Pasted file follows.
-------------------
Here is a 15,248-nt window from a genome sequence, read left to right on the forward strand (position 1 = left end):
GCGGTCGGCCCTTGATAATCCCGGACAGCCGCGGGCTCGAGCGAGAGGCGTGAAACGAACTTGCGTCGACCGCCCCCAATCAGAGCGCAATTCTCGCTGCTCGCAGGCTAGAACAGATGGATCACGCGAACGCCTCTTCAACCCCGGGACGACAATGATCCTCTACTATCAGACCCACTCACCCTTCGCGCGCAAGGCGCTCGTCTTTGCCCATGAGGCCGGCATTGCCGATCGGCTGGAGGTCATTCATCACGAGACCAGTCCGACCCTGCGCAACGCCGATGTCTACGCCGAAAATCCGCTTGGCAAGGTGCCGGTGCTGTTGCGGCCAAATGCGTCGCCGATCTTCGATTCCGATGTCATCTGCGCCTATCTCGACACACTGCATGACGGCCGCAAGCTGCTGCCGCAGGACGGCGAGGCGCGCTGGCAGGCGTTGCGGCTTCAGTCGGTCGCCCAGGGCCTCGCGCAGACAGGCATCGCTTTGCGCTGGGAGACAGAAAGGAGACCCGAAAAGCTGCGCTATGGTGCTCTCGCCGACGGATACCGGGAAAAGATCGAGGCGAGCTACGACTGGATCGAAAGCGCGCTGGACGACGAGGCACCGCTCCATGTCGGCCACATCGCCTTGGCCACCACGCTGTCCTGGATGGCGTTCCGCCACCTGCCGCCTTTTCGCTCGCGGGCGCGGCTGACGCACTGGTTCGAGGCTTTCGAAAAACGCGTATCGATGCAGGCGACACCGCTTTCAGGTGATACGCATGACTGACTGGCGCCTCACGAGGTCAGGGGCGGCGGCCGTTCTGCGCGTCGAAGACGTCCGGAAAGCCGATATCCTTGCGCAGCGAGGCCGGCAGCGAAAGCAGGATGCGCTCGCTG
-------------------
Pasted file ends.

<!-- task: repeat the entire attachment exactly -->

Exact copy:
Here is a 15,248-nt window from a genome sequence, read left to right on the forward strand (position 1 = left end):
GCGGTCGGCCCTTGATAATCCCGGACAGCCGCGGGCTCGAGCGAGAGGCGTGAAACGAACTTGCGTCGACCGCCCCCAATCAGAGCGCAATTCTCGCTGCTCGCAGGCTAGAACAGATGGATCACGCGAACGCCTCTTCAACCCCGGGACGACAATGATCCTCTACTATCAGACCCACTCACCCTTCGCGCGCAAGGCGCTCGTCTTTGCCCATGAGGCCGGCATTGCCGATCGGCTGGAGGTCATTCATCACGAGACCAGTCCGACCCTGCGCAACGCCGATGTCTACGCCGAAAATCCGCTTGGCAAGGTGCCGGTGCTGTTGCGGCCAAATGCGTCGCCGATCTTCGATTCCGATGTCATCTGCGCCTATCTCGACACACTGCATGACGGCCGCAAGCTGCTGCCGCAGGACGGCGAGGCGCGCTGGCAGGCGTTGCGGCTTCAGTCGGTCGCCCAGGGCCTCGCGCAGACAGGCATCGCTTTGCGCTGGGAGACAGAAAGGAGACCCGAAAAGCTGCGCTATGGTGCTCTCGCCGACGGATACCGGGAAAAGATCGAGGCGAGCTACGACTGGATCGAAAGCGCGCTGGACGACGAGGCACCGCTCCATGTCGGCCACATCGCCTTGGCCACCACGCTGTCCTGGATGGCGTTCCGCCACCTGCCGCCTTTTCGCTCGCGGGCGCGGCTGACGCACTGGTTCGAGGCTTTCGAAAAACGCGTATCGATGCAGGCGACACCGCTTTCAGGTGATACGCATGACTGACTGGCGCCTCACGAGGTCAGGGGCGGCGGCCGTTCTGCGCGTCGAAGACGTCCGGAAAGCCGATATCCTTGCGCAGCGAGGCCGGCAGCGAAAGCAGGATGCGCTCGCTG